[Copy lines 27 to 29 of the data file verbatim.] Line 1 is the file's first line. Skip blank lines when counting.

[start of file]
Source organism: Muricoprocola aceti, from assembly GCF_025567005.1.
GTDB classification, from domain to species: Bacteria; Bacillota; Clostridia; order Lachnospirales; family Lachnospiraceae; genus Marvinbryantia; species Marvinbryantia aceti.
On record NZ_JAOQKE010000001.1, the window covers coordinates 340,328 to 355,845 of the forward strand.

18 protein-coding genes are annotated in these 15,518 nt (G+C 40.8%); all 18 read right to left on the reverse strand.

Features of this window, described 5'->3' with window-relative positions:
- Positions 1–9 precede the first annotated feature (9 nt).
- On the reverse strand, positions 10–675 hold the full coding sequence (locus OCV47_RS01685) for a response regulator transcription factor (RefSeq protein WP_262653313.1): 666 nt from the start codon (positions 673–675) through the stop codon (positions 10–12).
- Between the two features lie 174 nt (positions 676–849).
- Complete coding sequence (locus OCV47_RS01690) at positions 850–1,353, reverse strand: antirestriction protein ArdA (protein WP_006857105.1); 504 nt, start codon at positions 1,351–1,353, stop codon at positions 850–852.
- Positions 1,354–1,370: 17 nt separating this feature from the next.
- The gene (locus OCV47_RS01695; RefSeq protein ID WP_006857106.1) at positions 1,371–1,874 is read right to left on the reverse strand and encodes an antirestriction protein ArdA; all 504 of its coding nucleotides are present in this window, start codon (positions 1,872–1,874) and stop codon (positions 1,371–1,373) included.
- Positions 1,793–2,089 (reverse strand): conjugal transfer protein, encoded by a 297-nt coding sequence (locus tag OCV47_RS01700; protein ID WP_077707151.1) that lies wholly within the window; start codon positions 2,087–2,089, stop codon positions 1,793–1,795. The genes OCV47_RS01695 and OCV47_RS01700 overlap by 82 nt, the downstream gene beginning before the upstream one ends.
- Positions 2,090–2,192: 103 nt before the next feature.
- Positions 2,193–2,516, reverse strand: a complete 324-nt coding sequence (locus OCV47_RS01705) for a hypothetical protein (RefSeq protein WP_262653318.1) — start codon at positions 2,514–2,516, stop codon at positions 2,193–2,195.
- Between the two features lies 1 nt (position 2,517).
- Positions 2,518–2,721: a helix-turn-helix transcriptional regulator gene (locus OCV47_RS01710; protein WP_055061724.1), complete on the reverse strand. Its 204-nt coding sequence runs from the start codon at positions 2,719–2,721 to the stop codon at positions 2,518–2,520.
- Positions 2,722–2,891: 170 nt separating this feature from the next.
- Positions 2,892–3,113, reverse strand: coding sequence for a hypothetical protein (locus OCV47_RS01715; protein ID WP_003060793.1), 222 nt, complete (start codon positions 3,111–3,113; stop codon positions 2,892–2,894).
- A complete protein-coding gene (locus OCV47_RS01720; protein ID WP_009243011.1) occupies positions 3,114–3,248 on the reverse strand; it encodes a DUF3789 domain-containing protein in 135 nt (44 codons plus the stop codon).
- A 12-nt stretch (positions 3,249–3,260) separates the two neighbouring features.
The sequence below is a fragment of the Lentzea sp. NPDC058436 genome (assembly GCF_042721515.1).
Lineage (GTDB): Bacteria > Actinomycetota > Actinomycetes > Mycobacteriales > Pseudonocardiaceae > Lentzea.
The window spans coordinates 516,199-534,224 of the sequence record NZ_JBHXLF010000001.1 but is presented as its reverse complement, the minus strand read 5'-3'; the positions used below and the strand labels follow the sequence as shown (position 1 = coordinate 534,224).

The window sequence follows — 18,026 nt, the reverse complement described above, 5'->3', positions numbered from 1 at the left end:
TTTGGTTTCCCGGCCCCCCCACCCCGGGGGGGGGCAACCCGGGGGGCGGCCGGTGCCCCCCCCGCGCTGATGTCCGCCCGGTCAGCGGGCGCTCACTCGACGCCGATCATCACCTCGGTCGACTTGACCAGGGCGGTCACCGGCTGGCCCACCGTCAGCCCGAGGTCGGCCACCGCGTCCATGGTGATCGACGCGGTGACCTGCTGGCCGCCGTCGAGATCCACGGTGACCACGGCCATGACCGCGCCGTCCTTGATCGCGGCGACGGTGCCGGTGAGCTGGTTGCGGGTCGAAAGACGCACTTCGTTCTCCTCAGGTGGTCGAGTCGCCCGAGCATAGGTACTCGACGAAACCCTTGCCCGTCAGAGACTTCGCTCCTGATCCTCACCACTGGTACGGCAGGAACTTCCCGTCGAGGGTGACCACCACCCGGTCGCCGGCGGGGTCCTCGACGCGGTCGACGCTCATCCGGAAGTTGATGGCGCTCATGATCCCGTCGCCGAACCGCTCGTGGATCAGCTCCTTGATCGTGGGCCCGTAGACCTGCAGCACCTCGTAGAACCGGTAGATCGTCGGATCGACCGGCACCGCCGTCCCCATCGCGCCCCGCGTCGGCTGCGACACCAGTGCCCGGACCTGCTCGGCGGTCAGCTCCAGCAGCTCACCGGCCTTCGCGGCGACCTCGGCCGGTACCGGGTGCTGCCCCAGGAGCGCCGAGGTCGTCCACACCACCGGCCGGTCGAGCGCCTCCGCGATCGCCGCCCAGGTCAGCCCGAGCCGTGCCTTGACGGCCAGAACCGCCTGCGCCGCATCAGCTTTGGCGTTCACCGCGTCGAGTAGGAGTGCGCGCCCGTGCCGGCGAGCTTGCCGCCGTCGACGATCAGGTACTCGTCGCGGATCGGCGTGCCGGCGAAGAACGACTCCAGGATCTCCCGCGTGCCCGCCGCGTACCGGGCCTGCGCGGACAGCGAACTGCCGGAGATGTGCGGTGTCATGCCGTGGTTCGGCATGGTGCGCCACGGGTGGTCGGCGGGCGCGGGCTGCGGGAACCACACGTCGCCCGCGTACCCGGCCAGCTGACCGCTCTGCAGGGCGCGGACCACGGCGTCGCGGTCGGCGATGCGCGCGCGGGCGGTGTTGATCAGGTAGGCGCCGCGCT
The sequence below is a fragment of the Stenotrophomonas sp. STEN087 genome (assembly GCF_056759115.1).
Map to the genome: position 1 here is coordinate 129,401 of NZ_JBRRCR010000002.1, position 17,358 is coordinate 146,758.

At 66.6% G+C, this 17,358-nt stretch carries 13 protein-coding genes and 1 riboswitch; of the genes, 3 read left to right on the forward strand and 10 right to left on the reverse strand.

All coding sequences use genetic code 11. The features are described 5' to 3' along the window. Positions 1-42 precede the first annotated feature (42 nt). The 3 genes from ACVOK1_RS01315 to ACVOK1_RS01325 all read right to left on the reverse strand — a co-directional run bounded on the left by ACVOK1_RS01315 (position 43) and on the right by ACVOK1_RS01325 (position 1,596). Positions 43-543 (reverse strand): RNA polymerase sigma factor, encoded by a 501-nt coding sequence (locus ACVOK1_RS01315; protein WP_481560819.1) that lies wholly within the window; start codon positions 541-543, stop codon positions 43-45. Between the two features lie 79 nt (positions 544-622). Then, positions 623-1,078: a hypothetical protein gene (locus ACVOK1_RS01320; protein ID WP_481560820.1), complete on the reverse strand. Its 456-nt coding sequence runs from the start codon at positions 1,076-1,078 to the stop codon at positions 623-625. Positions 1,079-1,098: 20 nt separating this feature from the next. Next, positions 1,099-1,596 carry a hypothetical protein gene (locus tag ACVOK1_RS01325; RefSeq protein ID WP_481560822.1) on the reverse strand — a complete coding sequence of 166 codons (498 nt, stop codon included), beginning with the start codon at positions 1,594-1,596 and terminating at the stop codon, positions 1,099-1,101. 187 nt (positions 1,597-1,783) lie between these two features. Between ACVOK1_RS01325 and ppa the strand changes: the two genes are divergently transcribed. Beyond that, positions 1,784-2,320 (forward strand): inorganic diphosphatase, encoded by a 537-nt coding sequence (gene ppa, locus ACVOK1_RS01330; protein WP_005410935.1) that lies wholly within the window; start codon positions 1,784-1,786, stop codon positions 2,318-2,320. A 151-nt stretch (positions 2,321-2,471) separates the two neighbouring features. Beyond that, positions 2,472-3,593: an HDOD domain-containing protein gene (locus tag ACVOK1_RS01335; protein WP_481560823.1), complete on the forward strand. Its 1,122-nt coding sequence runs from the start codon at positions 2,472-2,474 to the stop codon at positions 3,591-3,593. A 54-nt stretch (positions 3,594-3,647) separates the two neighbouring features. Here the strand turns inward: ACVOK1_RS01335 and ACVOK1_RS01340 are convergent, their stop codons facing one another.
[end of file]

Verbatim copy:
Map to the genome: position 1 here is coordinate 129,401 of NZ_JBRRCR010000002.1, position 17,358 is coordinate 146,758.

At 66.6% G+C, this 17,358-nt stretch carries 13 protein-coding genes and 1 riboswitch; of the genes, 3 read left to right on the forward strand and 10 right to left on the reverse strand.

All coding sequences use genetic code 11. The features are described 5' to 3' along the window. Positions 1-42 precede the first annotated feature (42 nt). The 3 genes from ACVOK1_RS01315 to ACVOK1_RS01325 all read right to left on the reverse strand — a co-directional run bounded on the left by ACVOK1_RS01315 (position 43) and on the right by ACVOK1_RS01325 (position 1,596). Positions 43-543 (reverse strand): RNA polymerase sigma factor, encoded by a 501-nt coding sequence (locus ACVOK1_RS01315; protein WP_481560819.1) that lies wholly within the window; start codon positions 541-543, stop codon positions 43-45. Between the two features lie 79 nt (positions 544-622). Then, positions 623-1,078: a hypothetical protein gene (locus ACVOK1_RS01320; protein ID WP_481560820.1), complete on the reverse strand. Its 456-nt coding sequence runs from the start codon at positions 1,076-1,078 to the stop codon at positions 623-625. Positions 1,079-1,098: 20 nt separating this feature from the next. Next, positions 1,099-1,596 carry a hypothetical protein gene (locus tag ACVOK1_RS01325; RefSeq protein ID WP_481560822.1) on the reverse strand — a complete coding sequence of 166 codons (498 nt, stop codon included), beginning with the start codon at positions 1,594-1,596 and terminating at the stop codon, positions 1,099-1,101. 187 nt (positions 1,597-1,783) lie between these two features. Between ACVOK1_RS01325 and ppa the strand changes: the two genes are divergently transcribed. Beyond that, positions 1,784-2,320 (forward strand): inorganic diphosphatase, encoded by a 537-nt coding sequence (gene ppa, locus ACVOK1_RS01330; protein WP_005410935.1) that lies wholly within the window; start codon positions 1,784-1,786, stop codon positions 2,318-2,320. A 151-nt stretch (positions 2,321-2,471) separates the two neighbouring features. Beyond that, positions 2,472-3,593: an HDOD domain-containing protein gene (locus tag ACVOK1_RS01335; protein WP_481560823.1), complete on the forward strand. Its 1,122-nt coding sequence runs from the start codon at positions 2,472-2,474 to the stop codon at positions 3,591-3,593. A 54-nt stretch (positions 3,594-3,647) separates the two neighbouring features. Here the strand turns inward: ACVOK1_RS01335 and ACVOK1_RS01340 are convergent, their stop codons facing one another.